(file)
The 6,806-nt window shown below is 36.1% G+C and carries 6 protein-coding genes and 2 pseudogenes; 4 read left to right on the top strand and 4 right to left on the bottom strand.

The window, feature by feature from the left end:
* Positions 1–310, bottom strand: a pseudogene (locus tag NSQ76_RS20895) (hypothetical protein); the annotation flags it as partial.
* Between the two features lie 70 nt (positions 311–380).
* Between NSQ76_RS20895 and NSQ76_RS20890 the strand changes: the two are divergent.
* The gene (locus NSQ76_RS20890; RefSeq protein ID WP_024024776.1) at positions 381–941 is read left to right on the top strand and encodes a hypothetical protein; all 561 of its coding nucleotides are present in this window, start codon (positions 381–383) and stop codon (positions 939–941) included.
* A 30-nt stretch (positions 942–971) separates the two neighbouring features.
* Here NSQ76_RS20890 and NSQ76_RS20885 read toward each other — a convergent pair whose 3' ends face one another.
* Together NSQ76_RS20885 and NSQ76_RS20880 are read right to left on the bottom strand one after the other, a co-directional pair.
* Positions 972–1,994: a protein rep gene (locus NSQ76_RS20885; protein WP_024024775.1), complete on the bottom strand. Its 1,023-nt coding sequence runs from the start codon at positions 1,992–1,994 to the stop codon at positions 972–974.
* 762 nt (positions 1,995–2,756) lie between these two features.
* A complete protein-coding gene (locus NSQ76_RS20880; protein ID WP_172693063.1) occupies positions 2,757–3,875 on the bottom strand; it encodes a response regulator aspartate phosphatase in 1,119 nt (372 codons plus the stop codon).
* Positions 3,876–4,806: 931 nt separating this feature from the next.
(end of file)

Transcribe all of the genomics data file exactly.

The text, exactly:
The 6,806-nt window shown below is 36.1% G+C and carries 6 protein-coding genes and 2 pseudogenes; 4 read left to right on the top strand and 4 right to left on the bottom strand.

The window, feature by feature from the left end:
* Positions 1–310, bottom strand: a pseudogene (locus tag NSQ76_RS20895) (hypothetical protein); the annotation flags it as partial.
* Between the two features lie 70 nt (positions 311–380).
* Between NSQ76_RS20895 and NSQ76_RS20890 the strand changes: the two are divergent.
* The gene (locus NSQ76_RS20890; RefSeq protein ID WP_024024776.1) at positions 381–941 is read left to right on the top strand and encodes a hypothetical protein; all 561 of its coding nucleotides are present in this window, start codon (positions 381–383) and stop codon (positions 939–941) included.
* A 30-nt stretch (positions 942–971) separates the two neighbouring features.
* Here NSQ76_RS20890 and NSQ76_RS20885 read toward each other — a convergent pair whose 3' ends face one another.
* Together NSQ76_RS20885 and NSQ76_RS20880 are read right to left on the bottom strand one after the other, a co-directional pair.
* Positions 972–1,994: a protein rep gene (locus NSQ76_RS20885; protein WP_024024775.1), complete on the bottom strand. Its 1,023-nt coding sequence runs from the start codon at positions 1,992–1,994 to the stop codon at positions 972–974.
* 762 nt (positions 1,995–2,756) lie between these two features.
* A complete protein-coding gene (locus NSQ76_RS20880; protein ID WP_172693063.1) occupies positions 2,757–3,875 on the bottom strand; it encodes a response regulator aspartate phosphatase in 1,119 nt (372 codons plus the stop codon).
* Positions 3,876–4,806: 931 nt separating this feature from the next.